The Motion Pictures Association of America (MPAA) is a trade group that represents movie studios in the United States. It speaks on behalf of those studios in copyright lobbying and in legal cases, and is essentially their face in the anti-piracy efforts targeted at the Internet.
In recent years it has been pressing more and more on Google to step up and fight piracy by removing links from its search index. Google responded by removing millions of links from its search index when it received DMCA requests, and lately went further to punish sites that are the target of a lot of DMCA complaints.
It had a significant impact too, with many torrent sites seeing a dip in traffic from Google, and the search giant was more than justified in feeling like it had done enough.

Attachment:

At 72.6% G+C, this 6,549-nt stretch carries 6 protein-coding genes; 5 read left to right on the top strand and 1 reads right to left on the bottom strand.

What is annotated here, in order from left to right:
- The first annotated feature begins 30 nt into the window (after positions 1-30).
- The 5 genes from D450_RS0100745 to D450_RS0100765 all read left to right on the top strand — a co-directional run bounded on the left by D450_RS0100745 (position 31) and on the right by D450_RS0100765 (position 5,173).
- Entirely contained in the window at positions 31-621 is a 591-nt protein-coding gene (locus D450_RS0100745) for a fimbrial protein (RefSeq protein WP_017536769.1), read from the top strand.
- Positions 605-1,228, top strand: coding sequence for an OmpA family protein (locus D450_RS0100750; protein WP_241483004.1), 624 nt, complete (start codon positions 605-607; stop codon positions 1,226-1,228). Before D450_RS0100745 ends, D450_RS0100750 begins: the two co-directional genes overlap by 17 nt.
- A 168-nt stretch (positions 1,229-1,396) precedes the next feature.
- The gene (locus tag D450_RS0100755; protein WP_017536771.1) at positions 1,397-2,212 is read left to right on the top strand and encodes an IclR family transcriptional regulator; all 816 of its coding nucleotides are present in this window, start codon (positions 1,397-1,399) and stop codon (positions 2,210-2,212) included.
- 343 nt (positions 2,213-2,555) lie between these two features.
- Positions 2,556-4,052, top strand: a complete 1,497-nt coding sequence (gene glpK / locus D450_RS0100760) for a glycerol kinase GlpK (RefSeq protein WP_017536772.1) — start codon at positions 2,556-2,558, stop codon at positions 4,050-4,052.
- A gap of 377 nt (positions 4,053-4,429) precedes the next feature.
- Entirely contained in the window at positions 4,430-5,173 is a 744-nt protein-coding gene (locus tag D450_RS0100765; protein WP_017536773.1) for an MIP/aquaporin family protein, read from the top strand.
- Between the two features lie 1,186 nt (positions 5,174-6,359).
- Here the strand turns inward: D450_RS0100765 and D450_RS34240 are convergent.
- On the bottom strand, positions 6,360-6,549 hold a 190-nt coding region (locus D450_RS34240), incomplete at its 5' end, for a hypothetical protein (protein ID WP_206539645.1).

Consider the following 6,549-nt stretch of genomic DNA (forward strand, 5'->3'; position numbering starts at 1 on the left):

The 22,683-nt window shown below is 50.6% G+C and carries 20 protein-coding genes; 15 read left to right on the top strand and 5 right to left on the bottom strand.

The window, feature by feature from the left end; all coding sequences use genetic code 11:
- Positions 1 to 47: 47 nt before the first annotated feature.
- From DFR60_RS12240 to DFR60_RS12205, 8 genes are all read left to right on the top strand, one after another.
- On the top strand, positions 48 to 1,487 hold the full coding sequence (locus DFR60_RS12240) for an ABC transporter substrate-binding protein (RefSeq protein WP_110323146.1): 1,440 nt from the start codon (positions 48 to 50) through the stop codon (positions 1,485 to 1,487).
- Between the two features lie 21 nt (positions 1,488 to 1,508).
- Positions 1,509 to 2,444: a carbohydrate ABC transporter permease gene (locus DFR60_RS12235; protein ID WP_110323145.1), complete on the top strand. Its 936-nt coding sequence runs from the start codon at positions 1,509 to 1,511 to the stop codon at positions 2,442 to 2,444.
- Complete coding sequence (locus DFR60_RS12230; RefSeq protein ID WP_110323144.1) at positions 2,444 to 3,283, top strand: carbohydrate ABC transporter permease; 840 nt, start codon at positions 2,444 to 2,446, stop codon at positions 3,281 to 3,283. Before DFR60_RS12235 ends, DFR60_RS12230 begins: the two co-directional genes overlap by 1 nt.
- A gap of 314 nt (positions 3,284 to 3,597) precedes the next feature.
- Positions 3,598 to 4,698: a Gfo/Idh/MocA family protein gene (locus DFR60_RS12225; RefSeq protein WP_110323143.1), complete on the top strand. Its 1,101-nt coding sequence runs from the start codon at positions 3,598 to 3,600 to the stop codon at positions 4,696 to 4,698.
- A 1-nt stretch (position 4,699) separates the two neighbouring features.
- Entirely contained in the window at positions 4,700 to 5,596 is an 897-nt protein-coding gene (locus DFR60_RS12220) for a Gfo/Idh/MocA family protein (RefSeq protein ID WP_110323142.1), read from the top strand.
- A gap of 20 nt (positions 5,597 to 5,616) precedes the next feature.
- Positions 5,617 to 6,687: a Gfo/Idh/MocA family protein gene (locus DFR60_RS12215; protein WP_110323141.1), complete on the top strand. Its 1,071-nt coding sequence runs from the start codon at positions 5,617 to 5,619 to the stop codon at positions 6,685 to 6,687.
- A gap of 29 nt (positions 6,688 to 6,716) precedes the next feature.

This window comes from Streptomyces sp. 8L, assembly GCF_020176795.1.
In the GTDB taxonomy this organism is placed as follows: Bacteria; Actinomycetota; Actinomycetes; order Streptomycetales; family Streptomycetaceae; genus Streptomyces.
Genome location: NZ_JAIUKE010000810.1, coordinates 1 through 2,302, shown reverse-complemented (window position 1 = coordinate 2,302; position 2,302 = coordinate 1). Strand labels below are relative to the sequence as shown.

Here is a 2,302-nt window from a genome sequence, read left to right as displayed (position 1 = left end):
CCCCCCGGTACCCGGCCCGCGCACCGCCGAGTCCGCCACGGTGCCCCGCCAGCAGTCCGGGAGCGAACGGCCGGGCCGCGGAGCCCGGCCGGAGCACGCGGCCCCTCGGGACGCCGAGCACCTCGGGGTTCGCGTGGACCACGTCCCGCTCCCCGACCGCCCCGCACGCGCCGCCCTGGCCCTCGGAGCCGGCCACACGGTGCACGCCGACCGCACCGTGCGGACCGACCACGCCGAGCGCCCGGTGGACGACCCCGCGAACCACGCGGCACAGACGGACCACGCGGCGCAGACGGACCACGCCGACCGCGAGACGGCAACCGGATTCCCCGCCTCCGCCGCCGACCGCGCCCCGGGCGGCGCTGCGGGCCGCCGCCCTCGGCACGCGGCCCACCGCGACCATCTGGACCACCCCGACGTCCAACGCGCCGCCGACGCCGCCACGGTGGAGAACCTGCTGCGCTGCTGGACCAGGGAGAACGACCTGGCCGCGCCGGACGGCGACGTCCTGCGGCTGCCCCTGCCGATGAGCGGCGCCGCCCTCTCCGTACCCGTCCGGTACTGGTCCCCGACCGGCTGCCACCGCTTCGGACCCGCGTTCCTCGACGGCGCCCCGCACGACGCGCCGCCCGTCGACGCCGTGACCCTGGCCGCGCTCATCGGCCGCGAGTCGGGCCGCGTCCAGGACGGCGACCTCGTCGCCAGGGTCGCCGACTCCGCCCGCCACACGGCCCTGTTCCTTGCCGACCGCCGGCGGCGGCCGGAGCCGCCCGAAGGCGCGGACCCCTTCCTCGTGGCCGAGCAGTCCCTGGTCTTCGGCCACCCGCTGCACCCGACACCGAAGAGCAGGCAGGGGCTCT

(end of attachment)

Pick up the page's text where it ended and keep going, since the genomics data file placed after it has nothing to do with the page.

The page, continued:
The MPAA disagreed however, and made a statement about Google that would turn their relationship sour very quickly.
"Everyone shares a responsibility to help curb unlawful conduct online, and we are glad to see Google acknowledging its role in facilitating access to stolen content via search," an MPAA press release opened with.
That was it for Google, it had enough of the MPAA's nagging and broad accusations against the firm. According to e-mails leaked in the recent Sony Pictures hack, the MPAA informed the studios that Google was extremely unhappy with the statement at the highest levels.
"[Google] conveyed that they feel as if they went above and beyond what the law requires; that they bent over backwards to give us a heads up and in return we put out a 'snarky' statement that gave them no credit for the positive direction."
Google will now only reportedly talk to the studios directly, as it had gotten positive feedback from individual studios at the same time the MPAA was brushing off its efforts.
More information can be read at TorrentFreak.
Written by: James Delahunty @ 12 Dec 2014 14:15